This week our reading group studied Homomorphic Encryption from Learning with Errors: Conceptually-Simpler, Asymptotically-Faster, Attribute-Based by Craig Gentry, Amit Sahai and Brent Waters: a 3rd generation fully homomorphic encryption scheme.

The paper is partly motivated by that multiplication in previous schemes was complicated or at least not natural. Let’s take the BGV scheme where ciphertexts are simply LWE samples for and with being the message bit and is some “small” error. Let’s write this as because it simplifies some notation down the line. In this notation, multiplication can be accomplished by because . However, we now need to map back to using “relinearisation”, this is the “unnatural” step.

However, this is only unnatural in this particular representation. To see this, let’s rewrite as a linear multivariate polynomial . This polynomial evaluates to on the secret . Note that evaluating a polynomial on is the same as reducing it modulo the set of polynomials .

Now, multiplying produces a quadratic polynomial. Its coefficients are produced from all the terms in the tensor product . In other words, the tensor product is just another way of writing the quadratic polynomial . Evaluating on evaluates to . To map this operation to note that evaluating on is the same as taking the inner product of vector of coefficients of and the vector . For example, evaluating at and is the same as taking the inner product of and . That is, if we precompute all the products up to degree two of and the remaining operations are just an inner product.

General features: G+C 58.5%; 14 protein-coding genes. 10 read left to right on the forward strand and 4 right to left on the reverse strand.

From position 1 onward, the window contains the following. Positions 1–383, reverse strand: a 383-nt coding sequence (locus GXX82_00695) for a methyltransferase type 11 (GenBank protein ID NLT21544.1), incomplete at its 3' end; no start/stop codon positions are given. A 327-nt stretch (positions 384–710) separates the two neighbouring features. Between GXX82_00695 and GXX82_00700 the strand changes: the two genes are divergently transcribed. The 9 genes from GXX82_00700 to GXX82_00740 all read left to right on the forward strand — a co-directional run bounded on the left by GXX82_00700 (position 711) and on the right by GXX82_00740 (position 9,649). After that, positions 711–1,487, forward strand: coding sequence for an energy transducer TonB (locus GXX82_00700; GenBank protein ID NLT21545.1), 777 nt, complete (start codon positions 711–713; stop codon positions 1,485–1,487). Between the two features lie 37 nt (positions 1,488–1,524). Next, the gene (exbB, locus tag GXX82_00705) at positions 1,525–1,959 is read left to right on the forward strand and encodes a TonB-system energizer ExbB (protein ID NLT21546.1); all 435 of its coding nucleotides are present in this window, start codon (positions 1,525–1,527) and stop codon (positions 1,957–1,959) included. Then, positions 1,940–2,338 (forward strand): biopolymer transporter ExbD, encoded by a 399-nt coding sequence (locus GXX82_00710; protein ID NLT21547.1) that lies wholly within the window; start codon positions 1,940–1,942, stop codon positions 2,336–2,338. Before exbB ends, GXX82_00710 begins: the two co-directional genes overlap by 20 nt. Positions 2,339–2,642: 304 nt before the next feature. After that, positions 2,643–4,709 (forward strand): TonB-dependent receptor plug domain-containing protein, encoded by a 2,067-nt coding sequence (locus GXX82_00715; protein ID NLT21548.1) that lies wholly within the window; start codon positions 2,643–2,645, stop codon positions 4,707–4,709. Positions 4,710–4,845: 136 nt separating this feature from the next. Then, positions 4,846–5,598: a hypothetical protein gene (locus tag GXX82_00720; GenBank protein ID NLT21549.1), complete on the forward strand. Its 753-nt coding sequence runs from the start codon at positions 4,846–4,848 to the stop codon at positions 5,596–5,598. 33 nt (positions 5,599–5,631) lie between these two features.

Still, is a quadratic polynomial, we’d want a linear polynomial. In BGV this reduction is referred to as “relinearisation” (which is not helpful if you’re coming from a commutative algebra background). Phrased in terms of commutative algebra, what we’re doing is to reduce modulo elements in the ideal generated by .

Let’s look at what happens when we reduce by some element in the ideal generated by . We start with the leading term of which is . To reduce this term we’d add to , which is an element in the ideal generated by since it is a multiple of . This produces which has a smaller leading term. Now, we’d add the appropriate element with leading term and so on.